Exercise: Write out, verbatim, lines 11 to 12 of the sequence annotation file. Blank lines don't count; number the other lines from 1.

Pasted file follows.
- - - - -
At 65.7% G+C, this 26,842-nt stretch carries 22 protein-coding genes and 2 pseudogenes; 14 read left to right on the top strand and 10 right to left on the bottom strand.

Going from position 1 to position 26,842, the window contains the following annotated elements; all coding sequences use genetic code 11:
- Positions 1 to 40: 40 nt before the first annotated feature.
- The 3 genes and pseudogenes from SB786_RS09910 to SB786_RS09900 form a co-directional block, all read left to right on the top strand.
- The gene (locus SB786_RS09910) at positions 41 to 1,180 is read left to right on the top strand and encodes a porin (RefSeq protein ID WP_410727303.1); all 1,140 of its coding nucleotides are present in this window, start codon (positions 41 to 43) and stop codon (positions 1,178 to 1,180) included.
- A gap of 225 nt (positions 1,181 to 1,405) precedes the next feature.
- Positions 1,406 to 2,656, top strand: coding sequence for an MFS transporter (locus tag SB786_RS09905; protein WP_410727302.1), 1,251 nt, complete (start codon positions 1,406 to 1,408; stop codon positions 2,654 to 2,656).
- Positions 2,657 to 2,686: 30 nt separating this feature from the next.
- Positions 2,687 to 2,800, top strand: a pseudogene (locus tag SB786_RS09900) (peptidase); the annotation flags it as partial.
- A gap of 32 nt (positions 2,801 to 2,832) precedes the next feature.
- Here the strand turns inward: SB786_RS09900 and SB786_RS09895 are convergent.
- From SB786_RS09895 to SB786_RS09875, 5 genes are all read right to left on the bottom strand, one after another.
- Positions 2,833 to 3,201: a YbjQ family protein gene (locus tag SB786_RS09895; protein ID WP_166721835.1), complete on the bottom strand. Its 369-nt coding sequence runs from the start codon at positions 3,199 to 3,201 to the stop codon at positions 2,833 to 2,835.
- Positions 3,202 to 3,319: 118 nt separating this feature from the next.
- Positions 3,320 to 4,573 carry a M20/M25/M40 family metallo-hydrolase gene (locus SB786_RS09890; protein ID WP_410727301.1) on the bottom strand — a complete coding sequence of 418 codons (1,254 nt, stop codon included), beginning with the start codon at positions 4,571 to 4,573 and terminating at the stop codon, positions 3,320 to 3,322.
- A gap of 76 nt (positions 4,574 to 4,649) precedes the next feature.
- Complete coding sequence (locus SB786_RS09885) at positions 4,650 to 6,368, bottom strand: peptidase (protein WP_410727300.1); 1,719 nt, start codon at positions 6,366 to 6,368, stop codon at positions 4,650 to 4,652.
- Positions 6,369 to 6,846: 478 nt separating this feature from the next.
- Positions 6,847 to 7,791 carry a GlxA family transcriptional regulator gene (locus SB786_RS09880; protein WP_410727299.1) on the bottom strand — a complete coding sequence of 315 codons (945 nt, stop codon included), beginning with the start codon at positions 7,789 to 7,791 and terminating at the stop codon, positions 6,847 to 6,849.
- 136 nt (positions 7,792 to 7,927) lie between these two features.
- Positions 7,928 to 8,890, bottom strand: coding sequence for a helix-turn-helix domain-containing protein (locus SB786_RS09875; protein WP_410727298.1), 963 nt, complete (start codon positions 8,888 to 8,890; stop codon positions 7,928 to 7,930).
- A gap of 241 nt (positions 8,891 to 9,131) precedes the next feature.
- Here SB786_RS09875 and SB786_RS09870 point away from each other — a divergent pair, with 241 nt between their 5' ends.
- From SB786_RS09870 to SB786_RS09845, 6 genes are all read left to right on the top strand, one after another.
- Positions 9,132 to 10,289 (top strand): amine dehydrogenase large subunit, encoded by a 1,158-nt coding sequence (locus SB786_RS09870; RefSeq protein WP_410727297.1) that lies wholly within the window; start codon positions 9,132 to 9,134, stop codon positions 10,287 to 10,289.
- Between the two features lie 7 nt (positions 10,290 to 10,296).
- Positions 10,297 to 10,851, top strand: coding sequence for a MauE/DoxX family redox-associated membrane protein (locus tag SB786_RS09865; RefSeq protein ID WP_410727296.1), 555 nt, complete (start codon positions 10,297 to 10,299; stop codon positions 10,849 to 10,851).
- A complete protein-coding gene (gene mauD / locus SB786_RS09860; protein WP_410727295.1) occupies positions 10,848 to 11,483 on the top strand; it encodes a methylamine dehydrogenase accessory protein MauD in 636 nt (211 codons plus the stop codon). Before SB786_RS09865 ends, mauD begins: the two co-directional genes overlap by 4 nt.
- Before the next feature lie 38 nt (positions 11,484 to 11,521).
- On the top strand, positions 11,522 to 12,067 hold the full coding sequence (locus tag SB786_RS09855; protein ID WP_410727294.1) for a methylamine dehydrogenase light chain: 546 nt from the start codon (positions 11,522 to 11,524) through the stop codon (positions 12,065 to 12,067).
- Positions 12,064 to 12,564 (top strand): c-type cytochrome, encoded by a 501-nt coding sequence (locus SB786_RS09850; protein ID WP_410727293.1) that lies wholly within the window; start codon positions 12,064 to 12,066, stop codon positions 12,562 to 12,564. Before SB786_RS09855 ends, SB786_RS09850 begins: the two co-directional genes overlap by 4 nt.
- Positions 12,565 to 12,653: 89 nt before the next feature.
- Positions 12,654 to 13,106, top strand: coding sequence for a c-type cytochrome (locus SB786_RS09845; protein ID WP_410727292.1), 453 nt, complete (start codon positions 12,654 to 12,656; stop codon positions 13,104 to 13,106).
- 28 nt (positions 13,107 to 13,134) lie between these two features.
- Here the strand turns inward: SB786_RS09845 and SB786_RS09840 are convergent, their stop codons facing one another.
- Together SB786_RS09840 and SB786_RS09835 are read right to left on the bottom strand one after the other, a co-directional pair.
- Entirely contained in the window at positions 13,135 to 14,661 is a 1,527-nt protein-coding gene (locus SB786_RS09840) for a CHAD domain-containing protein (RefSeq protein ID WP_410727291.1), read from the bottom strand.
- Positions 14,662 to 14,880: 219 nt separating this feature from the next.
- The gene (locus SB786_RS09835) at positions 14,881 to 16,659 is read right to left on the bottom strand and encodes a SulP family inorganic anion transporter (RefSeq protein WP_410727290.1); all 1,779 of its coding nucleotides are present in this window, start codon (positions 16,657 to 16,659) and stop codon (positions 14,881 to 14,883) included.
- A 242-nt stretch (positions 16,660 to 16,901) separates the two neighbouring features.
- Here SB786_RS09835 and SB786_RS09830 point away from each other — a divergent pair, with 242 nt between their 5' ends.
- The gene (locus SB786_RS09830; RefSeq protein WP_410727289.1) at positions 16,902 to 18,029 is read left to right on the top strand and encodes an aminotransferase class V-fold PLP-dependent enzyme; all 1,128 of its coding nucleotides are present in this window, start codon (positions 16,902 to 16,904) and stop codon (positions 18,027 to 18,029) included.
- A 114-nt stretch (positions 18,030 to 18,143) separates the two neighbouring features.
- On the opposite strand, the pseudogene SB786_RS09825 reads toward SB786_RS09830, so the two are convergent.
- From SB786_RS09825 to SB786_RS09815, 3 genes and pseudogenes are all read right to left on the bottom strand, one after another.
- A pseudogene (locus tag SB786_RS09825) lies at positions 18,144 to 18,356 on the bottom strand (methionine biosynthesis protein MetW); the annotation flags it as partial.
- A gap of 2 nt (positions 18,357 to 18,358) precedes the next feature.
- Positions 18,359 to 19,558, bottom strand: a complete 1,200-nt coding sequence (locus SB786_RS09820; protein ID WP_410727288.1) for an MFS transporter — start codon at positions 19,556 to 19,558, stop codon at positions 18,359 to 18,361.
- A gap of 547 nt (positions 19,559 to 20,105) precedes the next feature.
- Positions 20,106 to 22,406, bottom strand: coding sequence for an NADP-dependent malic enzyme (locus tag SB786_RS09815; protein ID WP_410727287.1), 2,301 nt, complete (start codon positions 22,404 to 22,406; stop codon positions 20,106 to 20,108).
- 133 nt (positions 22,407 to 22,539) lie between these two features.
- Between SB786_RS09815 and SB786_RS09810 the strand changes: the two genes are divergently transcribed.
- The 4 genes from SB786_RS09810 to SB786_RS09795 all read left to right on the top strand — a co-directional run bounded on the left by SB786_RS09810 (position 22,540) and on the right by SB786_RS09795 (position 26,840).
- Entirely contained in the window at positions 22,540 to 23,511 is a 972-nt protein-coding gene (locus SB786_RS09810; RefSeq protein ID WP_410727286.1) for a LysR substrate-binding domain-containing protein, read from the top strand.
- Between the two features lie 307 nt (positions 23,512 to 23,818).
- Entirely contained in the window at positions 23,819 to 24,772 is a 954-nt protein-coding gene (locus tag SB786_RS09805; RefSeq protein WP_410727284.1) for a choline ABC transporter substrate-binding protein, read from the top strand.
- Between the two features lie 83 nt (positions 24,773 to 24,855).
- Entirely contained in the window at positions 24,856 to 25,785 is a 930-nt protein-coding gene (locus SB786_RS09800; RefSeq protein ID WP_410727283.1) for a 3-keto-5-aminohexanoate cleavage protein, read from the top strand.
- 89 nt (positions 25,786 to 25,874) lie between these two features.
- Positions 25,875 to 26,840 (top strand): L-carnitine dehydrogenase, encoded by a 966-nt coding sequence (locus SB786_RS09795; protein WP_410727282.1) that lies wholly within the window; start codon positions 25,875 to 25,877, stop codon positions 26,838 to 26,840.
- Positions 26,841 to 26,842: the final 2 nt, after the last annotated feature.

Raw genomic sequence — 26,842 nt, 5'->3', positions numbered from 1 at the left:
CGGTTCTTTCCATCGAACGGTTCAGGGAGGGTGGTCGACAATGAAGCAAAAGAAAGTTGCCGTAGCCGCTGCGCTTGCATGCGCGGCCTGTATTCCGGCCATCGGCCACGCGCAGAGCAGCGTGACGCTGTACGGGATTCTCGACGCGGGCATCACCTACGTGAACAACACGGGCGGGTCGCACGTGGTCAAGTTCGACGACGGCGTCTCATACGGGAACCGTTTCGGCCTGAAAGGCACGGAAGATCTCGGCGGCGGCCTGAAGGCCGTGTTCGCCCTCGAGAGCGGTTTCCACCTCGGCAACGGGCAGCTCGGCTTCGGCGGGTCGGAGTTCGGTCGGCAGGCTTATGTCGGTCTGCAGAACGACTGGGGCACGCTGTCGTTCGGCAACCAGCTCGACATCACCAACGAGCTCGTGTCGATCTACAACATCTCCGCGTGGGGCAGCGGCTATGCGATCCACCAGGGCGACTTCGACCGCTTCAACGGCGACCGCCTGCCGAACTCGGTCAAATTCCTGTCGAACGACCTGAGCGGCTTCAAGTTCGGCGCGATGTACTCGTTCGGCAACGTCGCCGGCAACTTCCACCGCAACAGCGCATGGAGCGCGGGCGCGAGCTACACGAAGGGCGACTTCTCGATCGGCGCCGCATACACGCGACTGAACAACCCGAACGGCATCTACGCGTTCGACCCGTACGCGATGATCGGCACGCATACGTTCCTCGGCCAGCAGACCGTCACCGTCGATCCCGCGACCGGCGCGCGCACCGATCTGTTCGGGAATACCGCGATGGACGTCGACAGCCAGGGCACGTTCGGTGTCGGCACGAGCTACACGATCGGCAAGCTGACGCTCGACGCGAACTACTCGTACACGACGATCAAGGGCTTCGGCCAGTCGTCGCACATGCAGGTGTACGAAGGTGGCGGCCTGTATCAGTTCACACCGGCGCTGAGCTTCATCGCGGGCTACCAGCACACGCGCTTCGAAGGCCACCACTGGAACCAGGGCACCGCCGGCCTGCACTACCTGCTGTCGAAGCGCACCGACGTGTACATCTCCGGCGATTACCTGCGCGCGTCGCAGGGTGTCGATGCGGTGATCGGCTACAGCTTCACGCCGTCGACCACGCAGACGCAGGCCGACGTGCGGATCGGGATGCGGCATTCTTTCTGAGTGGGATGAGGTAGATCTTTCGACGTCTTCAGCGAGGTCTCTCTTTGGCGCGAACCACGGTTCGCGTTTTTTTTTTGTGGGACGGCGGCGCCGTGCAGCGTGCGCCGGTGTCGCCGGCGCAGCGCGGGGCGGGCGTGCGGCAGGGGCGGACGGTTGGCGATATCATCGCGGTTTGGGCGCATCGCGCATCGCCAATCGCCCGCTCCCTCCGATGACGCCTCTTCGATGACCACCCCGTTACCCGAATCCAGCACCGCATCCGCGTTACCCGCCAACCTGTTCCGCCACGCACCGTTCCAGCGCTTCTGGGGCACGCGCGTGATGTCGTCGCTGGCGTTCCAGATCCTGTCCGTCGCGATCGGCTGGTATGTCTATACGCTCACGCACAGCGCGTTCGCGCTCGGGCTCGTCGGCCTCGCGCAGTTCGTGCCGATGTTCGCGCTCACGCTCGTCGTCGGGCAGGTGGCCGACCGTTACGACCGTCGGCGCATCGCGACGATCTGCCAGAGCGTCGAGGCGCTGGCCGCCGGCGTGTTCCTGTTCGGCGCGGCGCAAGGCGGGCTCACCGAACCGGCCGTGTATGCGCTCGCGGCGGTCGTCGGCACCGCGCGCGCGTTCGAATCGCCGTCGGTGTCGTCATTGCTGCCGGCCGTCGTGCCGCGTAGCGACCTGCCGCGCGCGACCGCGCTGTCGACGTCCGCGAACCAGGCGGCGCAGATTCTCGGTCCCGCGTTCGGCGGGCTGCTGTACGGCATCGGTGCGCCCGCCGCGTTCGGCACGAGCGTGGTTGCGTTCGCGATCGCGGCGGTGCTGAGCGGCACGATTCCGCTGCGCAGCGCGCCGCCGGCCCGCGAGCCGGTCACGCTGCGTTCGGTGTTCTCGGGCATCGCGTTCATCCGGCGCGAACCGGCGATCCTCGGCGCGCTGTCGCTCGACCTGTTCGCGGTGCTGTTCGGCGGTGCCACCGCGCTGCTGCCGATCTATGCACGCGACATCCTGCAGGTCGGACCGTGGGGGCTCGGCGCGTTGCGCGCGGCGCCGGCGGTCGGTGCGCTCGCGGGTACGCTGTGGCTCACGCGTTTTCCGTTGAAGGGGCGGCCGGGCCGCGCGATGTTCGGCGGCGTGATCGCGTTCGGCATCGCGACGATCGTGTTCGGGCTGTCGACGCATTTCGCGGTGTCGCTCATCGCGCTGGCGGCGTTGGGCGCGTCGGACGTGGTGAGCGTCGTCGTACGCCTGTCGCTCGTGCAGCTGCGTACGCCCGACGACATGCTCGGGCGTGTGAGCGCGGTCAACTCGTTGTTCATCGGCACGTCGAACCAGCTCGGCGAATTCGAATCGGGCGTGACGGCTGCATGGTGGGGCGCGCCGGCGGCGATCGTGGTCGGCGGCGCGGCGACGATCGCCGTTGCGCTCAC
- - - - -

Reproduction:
- Here the strand turns inward: SB786_RS09900 and SB786_RS09895 are convergent.
- From SB786_RS09895 to SB786_RS09875, 5 genes are all read right to left on the bottom strand, one after another.